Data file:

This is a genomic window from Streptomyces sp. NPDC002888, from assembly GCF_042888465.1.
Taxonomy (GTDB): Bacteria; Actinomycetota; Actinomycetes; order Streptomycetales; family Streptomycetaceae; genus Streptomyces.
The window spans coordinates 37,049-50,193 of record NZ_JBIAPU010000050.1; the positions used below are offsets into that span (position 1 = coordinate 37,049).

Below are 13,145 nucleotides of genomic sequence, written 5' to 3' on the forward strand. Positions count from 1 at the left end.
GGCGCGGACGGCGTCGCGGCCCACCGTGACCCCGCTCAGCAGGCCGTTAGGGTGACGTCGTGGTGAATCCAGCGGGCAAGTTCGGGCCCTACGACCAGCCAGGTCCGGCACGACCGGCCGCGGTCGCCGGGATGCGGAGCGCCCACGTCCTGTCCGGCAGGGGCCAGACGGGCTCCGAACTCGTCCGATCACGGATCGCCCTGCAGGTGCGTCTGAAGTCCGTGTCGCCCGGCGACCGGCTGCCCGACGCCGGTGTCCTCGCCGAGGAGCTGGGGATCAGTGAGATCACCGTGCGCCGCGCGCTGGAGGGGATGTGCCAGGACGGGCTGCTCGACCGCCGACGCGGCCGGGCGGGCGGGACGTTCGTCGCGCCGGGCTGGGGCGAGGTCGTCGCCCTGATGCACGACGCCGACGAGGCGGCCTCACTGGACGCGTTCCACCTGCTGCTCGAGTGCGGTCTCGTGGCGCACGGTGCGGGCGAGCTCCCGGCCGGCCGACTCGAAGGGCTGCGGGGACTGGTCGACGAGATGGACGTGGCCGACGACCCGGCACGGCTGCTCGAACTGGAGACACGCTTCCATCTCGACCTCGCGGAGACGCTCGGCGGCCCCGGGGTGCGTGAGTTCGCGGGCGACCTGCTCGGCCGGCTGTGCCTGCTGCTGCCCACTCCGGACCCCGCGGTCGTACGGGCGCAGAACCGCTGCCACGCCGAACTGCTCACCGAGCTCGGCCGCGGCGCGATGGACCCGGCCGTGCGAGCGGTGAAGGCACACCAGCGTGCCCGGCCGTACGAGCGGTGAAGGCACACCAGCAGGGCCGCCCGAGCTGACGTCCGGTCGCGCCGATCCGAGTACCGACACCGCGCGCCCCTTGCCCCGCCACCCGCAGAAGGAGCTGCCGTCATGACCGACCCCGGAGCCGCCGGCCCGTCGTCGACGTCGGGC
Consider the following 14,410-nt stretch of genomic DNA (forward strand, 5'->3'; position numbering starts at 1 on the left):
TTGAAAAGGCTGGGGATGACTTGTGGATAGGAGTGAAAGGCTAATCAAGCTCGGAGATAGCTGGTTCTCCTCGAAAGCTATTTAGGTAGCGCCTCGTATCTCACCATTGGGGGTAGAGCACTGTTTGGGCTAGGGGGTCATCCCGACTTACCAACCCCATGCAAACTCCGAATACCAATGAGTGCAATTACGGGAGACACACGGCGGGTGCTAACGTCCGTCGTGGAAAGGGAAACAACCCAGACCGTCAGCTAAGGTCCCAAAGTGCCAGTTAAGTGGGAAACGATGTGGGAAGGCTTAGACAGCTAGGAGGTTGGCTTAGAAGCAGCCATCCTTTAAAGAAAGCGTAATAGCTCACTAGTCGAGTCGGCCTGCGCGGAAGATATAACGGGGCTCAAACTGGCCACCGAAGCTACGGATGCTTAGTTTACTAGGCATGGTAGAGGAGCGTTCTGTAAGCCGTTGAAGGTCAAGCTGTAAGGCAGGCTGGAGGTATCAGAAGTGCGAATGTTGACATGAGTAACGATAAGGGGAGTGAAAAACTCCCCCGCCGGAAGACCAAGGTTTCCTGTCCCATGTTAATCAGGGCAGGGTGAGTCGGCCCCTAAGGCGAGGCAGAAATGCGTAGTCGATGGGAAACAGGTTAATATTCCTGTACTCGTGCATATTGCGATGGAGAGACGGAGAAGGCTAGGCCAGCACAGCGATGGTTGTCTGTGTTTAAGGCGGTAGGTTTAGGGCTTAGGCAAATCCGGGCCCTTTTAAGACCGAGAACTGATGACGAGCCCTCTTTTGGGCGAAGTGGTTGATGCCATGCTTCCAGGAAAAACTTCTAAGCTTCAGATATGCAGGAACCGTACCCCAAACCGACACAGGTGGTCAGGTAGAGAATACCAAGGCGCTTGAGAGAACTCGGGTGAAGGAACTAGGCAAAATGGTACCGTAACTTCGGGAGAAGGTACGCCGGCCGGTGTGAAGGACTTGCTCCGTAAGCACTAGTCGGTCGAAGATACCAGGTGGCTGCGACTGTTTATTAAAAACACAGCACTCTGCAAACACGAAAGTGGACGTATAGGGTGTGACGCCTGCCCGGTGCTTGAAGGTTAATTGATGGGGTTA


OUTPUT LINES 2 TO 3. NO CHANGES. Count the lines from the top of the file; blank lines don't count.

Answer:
Taxonomy (GTDB): Bacteria; Actinomycetota; Actinomycetes; order Streptomycetales; family Streptomycetaceae; genus Streptomyces.
The window spans coordinates 37,049-50,193 of record NZ_JBIAPU010000050.1; the positions used below are offsets into that span (position 1 = coordinate 37,049).